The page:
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Dear everyone,

Thank you all so much for the suggestions. I'm absolutely blown away by you taking the time and trouble to think about what I could do! I need to get stuck into looking up and finding out about all the plants that have been suggested.

I'm beginning to think I should have made the border under the window a bit wider. I thought it looked about right before I planted the box but it's only about 50cm now. Live and learn... it's too late now to change that though, so I need to find something that will grow quite upright and not be too bushy. I would really really like to have ceanothus there as a sort of blue flowery hedge, but I don't know if that's a bit silly. I read that it needs a lot of sun and gets very big?

As for the crack, thank you dovefromabove and obelixx for thinking about that too. The house is full of cracks  but I had a structural engineer friend of a friend look at them and he seemed unimpressed by what I thought were scary big cracks everywhere. He said it wasn't subsidence and no need to do anything. So that's why I just want to camouflage this one with planting so I stop seeing it and worrying about it anyway.

Off to look up all your great plant suggestions (and then no doubt come back with more questions...)

Amanda x

Back again! I've been looking things up and I am spoilt for choice as you've all got such nice ideas but I can't do them all.

Mrs G: I think pyracantha is a great idea, but can't face tackling the thorns. Scabious sounds great and I love bluey-purples.

Verdun: Wow, thank you for such detailed suggestions, most of which I didn't know at all. Heucheras are definitely in my plans now. And blue festuca and ophiopogon too. I do want some lavender, so perhaps if I put it right next to the path it wouldn't swamp the box. But I can only find normal ones, not dwarf.

Obelixx: I think you're right about the euonymus and maybe that's the answer for under the window. It's 3' to the sill, so that sounds like it might be the right sort of size and coverage I'm looking for, so long as I can keep it in check without it getting too bushy.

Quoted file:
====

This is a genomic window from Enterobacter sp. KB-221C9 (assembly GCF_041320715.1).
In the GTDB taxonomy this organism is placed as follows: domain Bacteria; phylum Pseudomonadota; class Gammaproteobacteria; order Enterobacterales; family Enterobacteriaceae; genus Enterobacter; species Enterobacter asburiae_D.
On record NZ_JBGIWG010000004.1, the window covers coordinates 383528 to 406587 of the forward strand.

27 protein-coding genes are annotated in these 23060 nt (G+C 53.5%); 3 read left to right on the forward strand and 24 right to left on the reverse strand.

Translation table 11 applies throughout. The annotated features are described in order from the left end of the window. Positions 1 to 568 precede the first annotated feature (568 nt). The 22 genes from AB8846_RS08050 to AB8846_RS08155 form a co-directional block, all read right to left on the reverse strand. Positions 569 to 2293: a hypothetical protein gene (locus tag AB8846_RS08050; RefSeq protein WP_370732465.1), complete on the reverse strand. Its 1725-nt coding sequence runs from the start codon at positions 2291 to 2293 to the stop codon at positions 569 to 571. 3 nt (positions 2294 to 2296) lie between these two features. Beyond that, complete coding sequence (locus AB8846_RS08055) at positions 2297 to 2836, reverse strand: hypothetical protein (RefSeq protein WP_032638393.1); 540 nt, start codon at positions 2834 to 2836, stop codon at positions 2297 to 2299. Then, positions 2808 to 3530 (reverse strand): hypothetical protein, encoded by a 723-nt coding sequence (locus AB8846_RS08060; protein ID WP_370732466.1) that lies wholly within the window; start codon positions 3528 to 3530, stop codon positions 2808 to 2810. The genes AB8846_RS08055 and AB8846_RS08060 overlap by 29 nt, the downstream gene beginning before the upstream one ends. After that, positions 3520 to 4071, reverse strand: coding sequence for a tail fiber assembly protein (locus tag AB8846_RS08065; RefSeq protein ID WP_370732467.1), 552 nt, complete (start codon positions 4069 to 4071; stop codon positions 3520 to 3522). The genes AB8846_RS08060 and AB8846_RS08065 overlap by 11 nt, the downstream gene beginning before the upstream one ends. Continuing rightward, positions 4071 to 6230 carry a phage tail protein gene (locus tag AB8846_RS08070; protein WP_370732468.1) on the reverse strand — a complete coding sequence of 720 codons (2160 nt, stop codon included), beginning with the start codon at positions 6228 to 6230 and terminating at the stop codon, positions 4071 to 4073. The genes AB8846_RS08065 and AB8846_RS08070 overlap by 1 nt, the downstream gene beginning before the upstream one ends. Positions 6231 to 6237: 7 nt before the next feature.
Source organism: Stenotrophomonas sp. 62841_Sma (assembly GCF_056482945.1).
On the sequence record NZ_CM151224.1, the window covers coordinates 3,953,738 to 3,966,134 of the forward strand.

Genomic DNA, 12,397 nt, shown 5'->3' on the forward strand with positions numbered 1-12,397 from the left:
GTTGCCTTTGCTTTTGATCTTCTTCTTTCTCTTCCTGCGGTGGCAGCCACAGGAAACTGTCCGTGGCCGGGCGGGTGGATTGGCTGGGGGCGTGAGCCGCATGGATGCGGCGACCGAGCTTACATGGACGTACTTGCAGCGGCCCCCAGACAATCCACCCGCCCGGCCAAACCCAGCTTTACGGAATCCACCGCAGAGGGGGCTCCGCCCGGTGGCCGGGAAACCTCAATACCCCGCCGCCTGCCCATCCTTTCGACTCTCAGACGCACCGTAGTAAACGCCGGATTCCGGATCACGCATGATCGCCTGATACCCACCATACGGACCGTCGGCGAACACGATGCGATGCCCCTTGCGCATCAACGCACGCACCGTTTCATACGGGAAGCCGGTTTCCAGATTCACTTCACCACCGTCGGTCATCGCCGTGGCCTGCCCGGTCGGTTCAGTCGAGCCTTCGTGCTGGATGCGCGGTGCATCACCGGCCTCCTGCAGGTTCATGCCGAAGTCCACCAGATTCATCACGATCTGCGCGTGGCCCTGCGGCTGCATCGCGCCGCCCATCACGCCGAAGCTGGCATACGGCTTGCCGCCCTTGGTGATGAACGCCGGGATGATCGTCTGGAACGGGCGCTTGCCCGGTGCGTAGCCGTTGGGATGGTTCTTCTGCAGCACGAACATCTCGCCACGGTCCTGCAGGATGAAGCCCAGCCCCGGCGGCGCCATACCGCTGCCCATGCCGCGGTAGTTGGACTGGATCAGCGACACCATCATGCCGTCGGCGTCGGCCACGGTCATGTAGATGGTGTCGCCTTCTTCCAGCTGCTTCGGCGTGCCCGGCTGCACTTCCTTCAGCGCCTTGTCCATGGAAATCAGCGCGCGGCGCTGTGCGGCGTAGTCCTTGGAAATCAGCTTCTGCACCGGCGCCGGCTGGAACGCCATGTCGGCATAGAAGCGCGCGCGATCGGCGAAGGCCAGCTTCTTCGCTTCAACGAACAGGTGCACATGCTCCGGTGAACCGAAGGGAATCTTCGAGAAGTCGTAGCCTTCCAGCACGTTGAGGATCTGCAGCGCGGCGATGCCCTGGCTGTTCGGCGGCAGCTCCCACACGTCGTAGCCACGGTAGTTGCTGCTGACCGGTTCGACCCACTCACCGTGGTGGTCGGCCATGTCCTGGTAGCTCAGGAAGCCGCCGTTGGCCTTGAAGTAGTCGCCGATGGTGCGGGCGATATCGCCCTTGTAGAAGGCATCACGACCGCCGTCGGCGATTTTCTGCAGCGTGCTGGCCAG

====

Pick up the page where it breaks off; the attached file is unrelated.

Forester2: You're spot on with the viburnum tinus! That's the only thing I've bought so far and put it in the corner next to my neighbour (after I took that photo). Glad that it's the right sort of thing, but I thought it might be too big to have under the window?

BobtheGardener: I love your rock and raked gravel idea, but I think it would be a full time job what with the local cats and foxes mucking up the gravel. Also I need to walk on the gravel bit to get at the plants. But maybe somewhere else in the future..

punkdoc: You're psychic - I've got an acer in a pot at the back of the house! It would look nice, but I know neighbours have had pots nicked from front gardens before so I'm a bit wary of putting it there.

ginglygangly: Thank you for very useful ideas and advice. I think you're right - it's tempting to have lots of different plants, but I need to be a bit selective.

I've been trying to find the plants mentioned, but local garden centres etc seem to have quite limited stock now. I've found most of them on the Telegraph garden shop online, but I've got no idea how good they are, and I feel a bit unsure about ordering lots from there and them being tiny plants or not very good quality. Has anyone got experience of using them? Or where else online is good to order from?